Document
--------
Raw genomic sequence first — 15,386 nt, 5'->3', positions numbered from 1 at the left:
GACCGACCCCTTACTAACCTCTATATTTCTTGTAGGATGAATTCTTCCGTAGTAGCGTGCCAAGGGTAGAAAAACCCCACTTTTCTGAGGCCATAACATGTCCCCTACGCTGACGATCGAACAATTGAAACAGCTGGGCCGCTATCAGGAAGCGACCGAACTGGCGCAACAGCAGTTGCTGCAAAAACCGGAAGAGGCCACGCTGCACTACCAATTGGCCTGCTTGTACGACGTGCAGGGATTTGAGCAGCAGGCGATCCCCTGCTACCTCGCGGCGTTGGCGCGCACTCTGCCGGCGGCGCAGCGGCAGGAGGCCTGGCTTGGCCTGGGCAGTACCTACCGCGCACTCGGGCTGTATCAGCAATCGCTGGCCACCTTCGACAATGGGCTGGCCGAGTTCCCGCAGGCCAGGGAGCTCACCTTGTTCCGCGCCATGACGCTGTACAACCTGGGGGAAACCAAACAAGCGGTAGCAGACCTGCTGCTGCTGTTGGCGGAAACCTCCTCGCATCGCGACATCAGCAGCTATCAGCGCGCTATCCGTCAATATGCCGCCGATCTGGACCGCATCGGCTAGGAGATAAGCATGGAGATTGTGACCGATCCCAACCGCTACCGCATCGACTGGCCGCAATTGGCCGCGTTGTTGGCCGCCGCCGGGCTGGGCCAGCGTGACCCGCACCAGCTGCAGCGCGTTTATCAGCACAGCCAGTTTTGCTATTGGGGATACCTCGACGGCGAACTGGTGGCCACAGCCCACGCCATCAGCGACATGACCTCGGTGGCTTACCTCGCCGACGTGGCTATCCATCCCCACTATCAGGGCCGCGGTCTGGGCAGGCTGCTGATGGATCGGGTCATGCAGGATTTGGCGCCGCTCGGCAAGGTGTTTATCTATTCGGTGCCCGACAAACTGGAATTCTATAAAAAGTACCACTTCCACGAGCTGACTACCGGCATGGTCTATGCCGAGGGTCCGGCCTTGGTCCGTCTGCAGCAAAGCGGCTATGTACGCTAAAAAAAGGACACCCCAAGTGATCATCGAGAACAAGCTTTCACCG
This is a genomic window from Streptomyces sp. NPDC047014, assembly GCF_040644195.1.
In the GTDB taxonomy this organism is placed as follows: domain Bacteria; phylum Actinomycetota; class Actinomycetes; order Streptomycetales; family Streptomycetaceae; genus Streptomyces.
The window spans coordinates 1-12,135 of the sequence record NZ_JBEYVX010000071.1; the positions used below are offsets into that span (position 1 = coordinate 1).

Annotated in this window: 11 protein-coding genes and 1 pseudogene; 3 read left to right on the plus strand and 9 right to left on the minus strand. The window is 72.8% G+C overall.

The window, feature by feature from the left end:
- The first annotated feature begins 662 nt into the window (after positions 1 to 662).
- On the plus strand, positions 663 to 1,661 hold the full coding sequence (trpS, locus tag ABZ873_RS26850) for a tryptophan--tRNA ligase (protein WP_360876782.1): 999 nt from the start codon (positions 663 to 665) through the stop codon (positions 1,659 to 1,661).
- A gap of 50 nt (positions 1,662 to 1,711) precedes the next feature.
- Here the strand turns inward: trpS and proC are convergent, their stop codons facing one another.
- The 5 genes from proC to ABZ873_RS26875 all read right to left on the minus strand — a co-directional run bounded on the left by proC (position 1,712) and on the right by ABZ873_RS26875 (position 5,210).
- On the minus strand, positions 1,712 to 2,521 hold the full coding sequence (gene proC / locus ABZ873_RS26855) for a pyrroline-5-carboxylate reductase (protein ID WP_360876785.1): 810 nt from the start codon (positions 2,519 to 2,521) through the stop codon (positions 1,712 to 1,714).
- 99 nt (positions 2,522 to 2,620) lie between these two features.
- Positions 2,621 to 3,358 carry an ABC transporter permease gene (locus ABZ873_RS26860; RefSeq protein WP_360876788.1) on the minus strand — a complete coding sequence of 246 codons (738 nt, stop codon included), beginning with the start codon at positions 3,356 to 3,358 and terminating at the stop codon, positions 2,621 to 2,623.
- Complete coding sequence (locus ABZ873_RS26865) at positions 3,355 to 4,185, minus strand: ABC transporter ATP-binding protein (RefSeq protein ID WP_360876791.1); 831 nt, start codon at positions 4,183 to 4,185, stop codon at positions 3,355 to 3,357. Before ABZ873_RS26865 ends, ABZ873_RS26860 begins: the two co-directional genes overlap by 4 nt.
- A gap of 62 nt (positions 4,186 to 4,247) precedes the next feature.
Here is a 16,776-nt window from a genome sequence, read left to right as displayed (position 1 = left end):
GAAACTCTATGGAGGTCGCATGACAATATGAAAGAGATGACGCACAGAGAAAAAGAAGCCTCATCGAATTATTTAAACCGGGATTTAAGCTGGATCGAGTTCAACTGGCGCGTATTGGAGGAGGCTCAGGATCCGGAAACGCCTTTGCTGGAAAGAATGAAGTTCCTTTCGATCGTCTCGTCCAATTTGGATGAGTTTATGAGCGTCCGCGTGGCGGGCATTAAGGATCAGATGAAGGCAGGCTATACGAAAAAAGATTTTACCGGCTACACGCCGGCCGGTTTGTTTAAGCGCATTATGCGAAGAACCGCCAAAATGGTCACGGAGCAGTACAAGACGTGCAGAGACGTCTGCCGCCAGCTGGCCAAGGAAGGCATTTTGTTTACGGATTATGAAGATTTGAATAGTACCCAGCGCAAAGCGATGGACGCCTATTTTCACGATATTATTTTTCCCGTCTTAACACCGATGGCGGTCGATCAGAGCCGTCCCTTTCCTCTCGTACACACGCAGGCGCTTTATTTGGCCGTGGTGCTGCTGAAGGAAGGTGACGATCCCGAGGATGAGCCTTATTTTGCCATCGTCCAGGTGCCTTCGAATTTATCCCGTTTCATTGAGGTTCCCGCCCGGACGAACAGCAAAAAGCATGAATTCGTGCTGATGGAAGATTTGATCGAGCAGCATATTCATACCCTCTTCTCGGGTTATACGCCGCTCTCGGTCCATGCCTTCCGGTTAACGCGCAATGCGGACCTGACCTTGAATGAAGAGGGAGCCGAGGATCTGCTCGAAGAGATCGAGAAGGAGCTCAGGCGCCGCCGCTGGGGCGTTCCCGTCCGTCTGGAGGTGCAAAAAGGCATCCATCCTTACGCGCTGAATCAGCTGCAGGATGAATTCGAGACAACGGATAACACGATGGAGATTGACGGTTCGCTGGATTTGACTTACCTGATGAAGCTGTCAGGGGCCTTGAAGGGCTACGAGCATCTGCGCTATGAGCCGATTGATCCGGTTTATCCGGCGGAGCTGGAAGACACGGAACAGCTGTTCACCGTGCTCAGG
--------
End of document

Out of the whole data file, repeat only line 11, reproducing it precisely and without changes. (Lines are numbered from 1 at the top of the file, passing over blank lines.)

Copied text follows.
- Here the strand turns inward: trpS and proC are convergent, their stop codons facing one another.